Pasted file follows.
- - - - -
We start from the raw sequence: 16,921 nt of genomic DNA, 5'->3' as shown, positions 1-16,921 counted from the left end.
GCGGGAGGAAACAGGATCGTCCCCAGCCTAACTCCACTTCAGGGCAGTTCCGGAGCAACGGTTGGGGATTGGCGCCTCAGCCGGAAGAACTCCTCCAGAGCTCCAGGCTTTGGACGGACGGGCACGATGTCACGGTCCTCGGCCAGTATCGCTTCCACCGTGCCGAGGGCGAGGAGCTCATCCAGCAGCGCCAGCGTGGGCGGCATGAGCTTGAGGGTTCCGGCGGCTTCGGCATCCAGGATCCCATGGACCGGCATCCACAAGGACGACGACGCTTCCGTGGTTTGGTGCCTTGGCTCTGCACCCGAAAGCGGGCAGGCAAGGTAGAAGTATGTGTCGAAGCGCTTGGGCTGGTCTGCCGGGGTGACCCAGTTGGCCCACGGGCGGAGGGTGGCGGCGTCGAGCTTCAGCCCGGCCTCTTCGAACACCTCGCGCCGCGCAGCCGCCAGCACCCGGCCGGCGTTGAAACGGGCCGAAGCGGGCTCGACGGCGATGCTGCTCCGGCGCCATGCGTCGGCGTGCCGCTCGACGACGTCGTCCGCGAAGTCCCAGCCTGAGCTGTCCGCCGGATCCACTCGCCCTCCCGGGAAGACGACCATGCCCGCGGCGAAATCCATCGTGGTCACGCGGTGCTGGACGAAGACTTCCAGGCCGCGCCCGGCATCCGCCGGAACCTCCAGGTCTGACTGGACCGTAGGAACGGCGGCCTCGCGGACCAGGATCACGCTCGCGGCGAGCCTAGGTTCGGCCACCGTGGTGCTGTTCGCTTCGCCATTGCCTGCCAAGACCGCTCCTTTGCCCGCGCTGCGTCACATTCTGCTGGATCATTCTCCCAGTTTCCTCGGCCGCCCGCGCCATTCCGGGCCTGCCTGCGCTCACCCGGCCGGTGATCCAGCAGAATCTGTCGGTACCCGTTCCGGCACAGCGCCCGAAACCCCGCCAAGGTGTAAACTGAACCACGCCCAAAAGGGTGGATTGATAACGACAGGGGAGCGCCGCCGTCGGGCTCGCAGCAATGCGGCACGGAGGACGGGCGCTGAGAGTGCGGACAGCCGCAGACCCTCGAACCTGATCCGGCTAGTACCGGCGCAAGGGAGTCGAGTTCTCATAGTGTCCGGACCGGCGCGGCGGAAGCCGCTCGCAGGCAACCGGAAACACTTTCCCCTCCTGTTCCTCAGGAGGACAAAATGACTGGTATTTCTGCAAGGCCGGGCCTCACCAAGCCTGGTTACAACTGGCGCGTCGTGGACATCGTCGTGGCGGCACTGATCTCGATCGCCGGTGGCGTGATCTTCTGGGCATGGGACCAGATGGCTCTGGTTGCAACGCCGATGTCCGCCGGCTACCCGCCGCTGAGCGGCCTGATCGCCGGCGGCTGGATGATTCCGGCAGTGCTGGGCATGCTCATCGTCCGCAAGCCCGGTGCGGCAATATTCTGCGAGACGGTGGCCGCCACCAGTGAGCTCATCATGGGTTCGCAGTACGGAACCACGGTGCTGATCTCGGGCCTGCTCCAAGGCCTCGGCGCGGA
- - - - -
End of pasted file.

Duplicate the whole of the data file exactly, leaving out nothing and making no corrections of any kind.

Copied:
We start from the raw sequence: 16,921 nt of genomic DNA, 5'->3' as shown, positions 1-16,921 counted from the left end.
GCGGGAGGAAACAGGATCGTCCCCAGCCTAACTCCACTTCAGGGCAGTTCCGGAGCAACGGTTGGGGATTGGCGCCTCAGCCGGAAGAACTCCTCCAGAGCTCCAGGCTTTGGACGGACGGGCACGATGTCACGGTCCTCGGCCAGTATCGCTTCCACCGTGCCGAGGGCGAGGAGCTCATCCAGCAGCGCCAGCGTGGGCGGCATGAGCTTGAGGGTTCCGGCGGCTTCGGCATCCAGGATCCCATGGACCGGCATCCACAAGGACGACGACGCTTCCGTGGTTTGGTGCCTTGGCTCTGCACCCGAAAGCGGGCAGGCAAGGTAGAAGTATGTGTCGAAGCGCTTGGGCTGGTCTGCCGGGGTGACCCAGTTGGCCCACGGGCGGAGGGTGGCGGCGTCGAGCTTCAGCCCGGCCTCTTCGAACACCTCGCGCCGCGCAGCCGCCAGCACCCGGCCGGCGTTGAAACGGGCCGAAGCGGGCTCGACGGCGATGCTGCTCCGGCGCCATGCGTCGGCGTGCCGCTCGACGACGTCGTCCGCGAAGTCCCAGCCTGAGCTGTCCGCCGGATCCACTCGCCCTCCCGGGAAGACGACCATGCCCGCGGCGAAATCCATCGTGGTCACGCGGTGCTGGACGAAGACTTCCAGGCCGCGCCCGGCATCCGCCGGAACCTCCAGGTCTGACTGGACCGTAGGAACGGCGGCCTCGCGGACCAGGATCACGCTCGCGGCGAGCCTAGGTTCGGCCACCGTGGTGCTGTTCGCTTCGCCATTGCCTGCCAAGACCGCTCCTTTGCCCGCGCTGCGTCACATTCTGCTGGATCATTCTCCCAGTTTCCTCGGCCGCCCGCGCCATTCCGGGCCTGCCTGCGCTCACCCGGCCGGTGATCCAGCAGAATCTGTCGGTACCCGTTCCGGCACAGCGCCCGAAACCCCGCCAAGGTGTAAACTGAACCACGCCCAAAAGGGTGGATTGATAACGACAGGGGAGCGCCGCCGTCGGGCTCGCAGCAATGCGGCACGGAGGACGGGCGCTGAGAGTGCGGACAGCCGCAGACCCTCGAACCTGATCCGGCTAGTACCGGCGCAAGGGAGTCGAGTTCTCATAGTGTCCGGACCGGCGCGGCGGAAGCCGCTCGCAGGCAACCGGAAACACTTTCCCCTCCTGTTCCTCAGGAGGACAAAATGACTGGTATTTCTGCAAGGCCGGGCCTCACCAAGCCTGGTTACAACTGGCGCGTCGTGGACATCGTCGTGGCGGCACTGATCTCGATCGCCGGTGGCGTGATCTTCTGGGCATGGGACCAGATGGCTCTGGTTGCAACGCCGATGTCCGCCGGCTACCCGCCGCTGAGCGGCCTGATCGCCGGCGGCTGGATGATTCCGGCAGTGCTGGGCATGCTCATCGTCCGCAAGCCCGGTGCGGCAATATTCTGCGAGACGGTGGCCGCCACCAGTGAGCTCATCATGGGTTCGCAGTACGGAACCACGGTGCTGATCTCGGGCCTGCTCCAAGGCCTCGGCGCGGA